When I first started looking into GDPR last summer, I, along with many others, had identified that big changes were in store for direct marketing. I even thought that this may be the end of e-mail marketing as the most popular B2B marketing tactic. It then became obvious that the regulations distinguish between corporate subscribers and personal data. This is significant as it could mean that the rules for B2B direct marketing may stay largely unchanged. This Blog attempts to give you the latest low down and provide some clarity:
A key fact some people are not aware of, is that GDPR itself does not mention marketing at all, rather the two relevant documents here are:
- The Data Protection Act 1998 (DPA)
- The Privacy and Electronic Communications Regulations 2003 (PECR)
As you might have guessed, both have existed for some time but GDPR has given them extra importance since it has the power to act against offenders. One more important factor to bear in mind, is that the new e-privacy Regulation (ePR) which is currently being agreed by the EU to replace the PECR will not be completed by the time GDPR comes into effect in May. The new ePR may bring some additional changes affecting B2B marketing which are unconfirmed at present.
But what are the actual rules and what can you expect to be able to do or not in the B2B market after May 25th? Well, I did a lot of reading and found some useful Blogs but they all said slightly different things, here are a few examples:
- In May 2017, the Upfront Blog interviewed Lecturer in Law at University of Hertfordshire Henry Pearce who said: ‘At present, PECR specify that B2B email marketing and similar activities would not have to obtain the express opt-in consent of any individuals whose personal data were involved in said activities. Therefore, in the context of B2B marketing activities involving personal data, if individuals are given the option to opt-out this is sufficient to establish consent. The GDPR broadly also retains the abovementioned conditions for processing of personal data contained within the DPA, but with some important clarifications, particularly regarding individual consent.’ Read more…
What did I make of it: Whilst Mr Pearce did his best not to answer the question directly the Blog does provide good guidelines for ensuring your data system is robust.
- In July 2017, Blue Sheep Blog wrote about the new e-PR and said: ‘Although an unfinalised draft, the new e-Privacy Regulationcontains several key points relating to electronic communications that will affect B2B (and B2C) businesses, including applications to more communication services, simplified rules on Cookies and changes to soft opt ins which relates to messages to existing clients.’ On the subject of B2B data being classed as personal or not the Blog said: ‘Depending on whom you ask, you’ll hear mixed messages’. Read More…
What did I make of it: This Blog does a good job of clarifying the situation and explain the distinction between B2C and B2B data.
- In January 2018, Lead Forensics produced a Blog which related to the definition of ‘personal data’, ‘sensitive data’ and ‘business data’. Under the business data category, it read: ’GDPR only applies to data relating to individuals, not relating to businesses. So, data that is clearly related to a business such as business name and address, landline number and info@ email are all outside of GDPR ruling. However personal business email addresses can fall under a classification of “personal data”.’ Read More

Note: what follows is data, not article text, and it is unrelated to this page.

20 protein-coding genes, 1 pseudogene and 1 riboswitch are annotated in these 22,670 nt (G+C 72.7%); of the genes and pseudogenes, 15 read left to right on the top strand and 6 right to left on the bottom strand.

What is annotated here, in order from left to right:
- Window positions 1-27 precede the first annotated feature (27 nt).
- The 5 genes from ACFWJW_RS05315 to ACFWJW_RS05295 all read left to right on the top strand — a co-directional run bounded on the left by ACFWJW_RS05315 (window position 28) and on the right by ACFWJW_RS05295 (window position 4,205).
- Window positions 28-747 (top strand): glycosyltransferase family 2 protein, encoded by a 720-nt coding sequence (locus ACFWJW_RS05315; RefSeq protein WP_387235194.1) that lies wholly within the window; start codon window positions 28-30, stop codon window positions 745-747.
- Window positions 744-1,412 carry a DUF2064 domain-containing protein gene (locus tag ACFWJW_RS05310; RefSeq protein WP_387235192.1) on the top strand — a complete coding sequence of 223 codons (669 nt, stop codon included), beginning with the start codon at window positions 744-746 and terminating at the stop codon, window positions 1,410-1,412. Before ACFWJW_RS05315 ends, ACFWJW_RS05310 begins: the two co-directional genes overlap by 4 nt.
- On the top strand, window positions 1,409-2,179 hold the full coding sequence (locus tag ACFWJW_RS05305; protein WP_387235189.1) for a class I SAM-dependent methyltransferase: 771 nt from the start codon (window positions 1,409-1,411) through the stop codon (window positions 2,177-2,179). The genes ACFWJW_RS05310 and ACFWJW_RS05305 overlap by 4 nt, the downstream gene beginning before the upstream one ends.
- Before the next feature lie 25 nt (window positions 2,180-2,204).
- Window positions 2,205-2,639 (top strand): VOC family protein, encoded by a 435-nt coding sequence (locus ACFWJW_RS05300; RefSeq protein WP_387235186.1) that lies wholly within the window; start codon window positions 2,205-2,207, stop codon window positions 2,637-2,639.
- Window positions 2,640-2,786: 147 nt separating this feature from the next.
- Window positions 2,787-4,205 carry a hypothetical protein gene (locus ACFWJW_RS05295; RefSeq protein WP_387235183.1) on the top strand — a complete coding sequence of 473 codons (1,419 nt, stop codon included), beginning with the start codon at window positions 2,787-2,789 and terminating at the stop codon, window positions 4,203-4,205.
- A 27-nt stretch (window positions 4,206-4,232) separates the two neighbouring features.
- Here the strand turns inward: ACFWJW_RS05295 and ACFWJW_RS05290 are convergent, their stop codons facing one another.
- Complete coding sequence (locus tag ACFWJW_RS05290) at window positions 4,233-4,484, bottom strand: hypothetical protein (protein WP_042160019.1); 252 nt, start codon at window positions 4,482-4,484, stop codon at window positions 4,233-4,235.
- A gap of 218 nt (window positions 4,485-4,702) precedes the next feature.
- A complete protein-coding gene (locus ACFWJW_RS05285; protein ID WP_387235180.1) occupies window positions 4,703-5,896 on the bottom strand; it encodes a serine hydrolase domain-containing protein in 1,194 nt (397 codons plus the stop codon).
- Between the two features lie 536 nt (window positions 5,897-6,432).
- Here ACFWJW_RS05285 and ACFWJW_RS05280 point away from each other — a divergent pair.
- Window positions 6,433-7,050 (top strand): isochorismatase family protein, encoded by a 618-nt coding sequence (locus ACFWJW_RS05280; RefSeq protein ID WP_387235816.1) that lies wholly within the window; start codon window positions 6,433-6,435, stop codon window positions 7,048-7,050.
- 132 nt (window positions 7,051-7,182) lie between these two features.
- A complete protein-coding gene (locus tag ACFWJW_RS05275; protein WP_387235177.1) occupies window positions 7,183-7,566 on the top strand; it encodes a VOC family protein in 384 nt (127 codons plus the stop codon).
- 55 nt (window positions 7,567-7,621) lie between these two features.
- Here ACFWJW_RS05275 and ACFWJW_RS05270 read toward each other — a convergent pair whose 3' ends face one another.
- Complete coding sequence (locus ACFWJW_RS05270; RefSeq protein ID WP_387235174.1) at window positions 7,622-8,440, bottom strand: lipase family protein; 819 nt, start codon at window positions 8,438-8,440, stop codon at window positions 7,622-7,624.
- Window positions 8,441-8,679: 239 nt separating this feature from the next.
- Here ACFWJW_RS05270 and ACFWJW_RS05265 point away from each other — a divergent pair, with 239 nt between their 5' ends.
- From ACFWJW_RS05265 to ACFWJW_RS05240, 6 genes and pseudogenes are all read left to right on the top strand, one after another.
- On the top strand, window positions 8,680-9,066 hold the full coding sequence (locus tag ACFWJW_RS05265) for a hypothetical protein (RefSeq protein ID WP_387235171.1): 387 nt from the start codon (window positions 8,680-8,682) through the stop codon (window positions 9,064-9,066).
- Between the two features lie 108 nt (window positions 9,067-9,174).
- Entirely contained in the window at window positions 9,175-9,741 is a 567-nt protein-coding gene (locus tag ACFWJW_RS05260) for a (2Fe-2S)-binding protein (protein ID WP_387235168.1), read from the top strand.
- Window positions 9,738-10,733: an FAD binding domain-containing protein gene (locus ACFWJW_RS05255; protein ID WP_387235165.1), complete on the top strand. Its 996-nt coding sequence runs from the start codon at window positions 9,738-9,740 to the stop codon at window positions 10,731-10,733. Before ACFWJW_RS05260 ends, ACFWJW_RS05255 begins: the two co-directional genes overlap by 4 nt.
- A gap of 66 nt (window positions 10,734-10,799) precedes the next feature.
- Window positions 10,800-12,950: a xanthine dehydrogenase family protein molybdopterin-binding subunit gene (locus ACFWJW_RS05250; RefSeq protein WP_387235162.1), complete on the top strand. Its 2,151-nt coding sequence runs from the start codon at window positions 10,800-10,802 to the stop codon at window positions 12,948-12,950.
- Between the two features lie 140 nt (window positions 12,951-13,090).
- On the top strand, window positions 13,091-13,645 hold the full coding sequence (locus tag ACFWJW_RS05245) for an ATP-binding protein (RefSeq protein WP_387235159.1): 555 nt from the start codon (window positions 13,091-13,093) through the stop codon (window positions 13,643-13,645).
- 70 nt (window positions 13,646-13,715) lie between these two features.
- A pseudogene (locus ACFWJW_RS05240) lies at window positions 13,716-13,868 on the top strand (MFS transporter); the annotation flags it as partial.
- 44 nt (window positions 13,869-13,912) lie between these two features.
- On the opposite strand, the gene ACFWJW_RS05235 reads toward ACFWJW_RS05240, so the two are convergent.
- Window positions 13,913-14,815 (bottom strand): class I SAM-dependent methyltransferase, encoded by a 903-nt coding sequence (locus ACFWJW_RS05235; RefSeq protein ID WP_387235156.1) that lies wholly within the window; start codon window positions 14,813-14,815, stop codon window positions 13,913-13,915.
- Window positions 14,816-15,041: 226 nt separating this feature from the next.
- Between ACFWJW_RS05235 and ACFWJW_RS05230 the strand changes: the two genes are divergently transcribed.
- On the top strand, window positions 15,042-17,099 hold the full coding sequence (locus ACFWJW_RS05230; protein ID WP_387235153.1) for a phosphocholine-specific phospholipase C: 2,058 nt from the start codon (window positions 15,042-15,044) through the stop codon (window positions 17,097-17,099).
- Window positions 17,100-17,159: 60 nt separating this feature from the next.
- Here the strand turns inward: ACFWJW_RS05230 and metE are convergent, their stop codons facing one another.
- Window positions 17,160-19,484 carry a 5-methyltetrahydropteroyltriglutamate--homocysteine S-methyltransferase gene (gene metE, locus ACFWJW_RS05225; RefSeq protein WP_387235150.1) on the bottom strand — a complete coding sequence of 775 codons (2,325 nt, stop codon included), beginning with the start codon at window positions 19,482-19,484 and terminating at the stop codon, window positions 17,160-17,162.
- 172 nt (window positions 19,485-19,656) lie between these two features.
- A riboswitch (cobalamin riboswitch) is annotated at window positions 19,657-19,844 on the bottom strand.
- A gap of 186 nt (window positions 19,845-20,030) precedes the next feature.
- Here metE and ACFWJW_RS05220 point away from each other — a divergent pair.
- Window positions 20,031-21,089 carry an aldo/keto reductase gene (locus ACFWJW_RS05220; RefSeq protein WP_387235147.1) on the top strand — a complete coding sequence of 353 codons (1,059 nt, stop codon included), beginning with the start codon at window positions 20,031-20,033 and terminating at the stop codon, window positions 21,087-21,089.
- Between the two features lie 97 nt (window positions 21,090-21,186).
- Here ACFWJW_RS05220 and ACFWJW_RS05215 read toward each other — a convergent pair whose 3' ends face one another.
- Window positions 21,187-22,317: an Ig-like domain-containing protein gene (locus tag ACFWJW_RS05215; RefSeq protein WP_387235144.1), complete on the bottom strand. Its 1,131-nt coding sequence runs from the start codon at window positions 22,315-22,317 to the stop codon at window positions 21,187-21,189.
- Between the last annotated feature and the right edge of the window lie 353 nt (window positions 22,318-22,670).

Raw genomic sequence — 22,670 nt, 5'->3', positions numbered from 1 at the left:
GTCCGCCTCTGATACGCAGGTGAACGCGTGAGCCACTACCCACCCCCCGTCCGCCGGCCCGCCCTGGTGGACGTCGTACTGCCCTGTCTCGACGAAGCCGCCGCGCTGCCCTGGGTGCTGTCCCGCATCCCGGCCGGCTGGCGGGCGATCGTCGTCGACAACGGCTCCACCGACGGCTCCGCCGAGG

What did I make of it: Very helpful infographics for those who like the information summed up clearly.
- In the light of personal business e-mails being considered ‘personal data’ you might want to read the Marketing Centre Blog which clarifies the term ‘legitimate interest’: ‘Legitimate Interest is one of the 6 lawful reasons for processing personal information defined in GDPR. The regulation states specifically that “the processing of personal data for direct marketing purposes may be regarded as carried out for a legitimate interest.”In fact, the DMA view is that B2B marketers will be able to make use of the legitimate interest legal grounds for their marketing activity in most instances. Keep in mind, though, that the definition of legitimate interest is still a matter of debate. GDPR requires the sender to justify that a communication is in the legitimate interest of and does not risk the privacy of the individual. ‘Legitimate interest’ should not be used as a reason to ‘catch-all-and-carry-on-regardless’. You can download the DMA guidance on legitimate interest here.
What did I make of it: The Blog raises some key points and offers some useful links. It helped me understand how legitimate interest works.
So how do you settle it?
The surprising answer is, read the Direct Marketing Guide put together by the ICO (Information Commissioner’s Office – they are in charge). The document is well written in easy to understand language and includes plenty of examples. It’s not even too long.
Key points to take away:
- Whilst we await the new e-PR to be agreed by the EU parliament the main legal documents referring to B2B marketing are DPS and PECR
- There is ambiguity as to whether business e-mail addresses (for limited companies and corporates) are considered ‘personal data’
- The main justification for B2B marketing under GDPR will fall under ‘legitimate interest’ though you will have to treat this with care
- The biggest change to practice will be around data management so you need to sort this out as a matter of urgency.
As always, we will be delighted to help if we can. Do check out our GDPR support here and get in touch if you would like more information.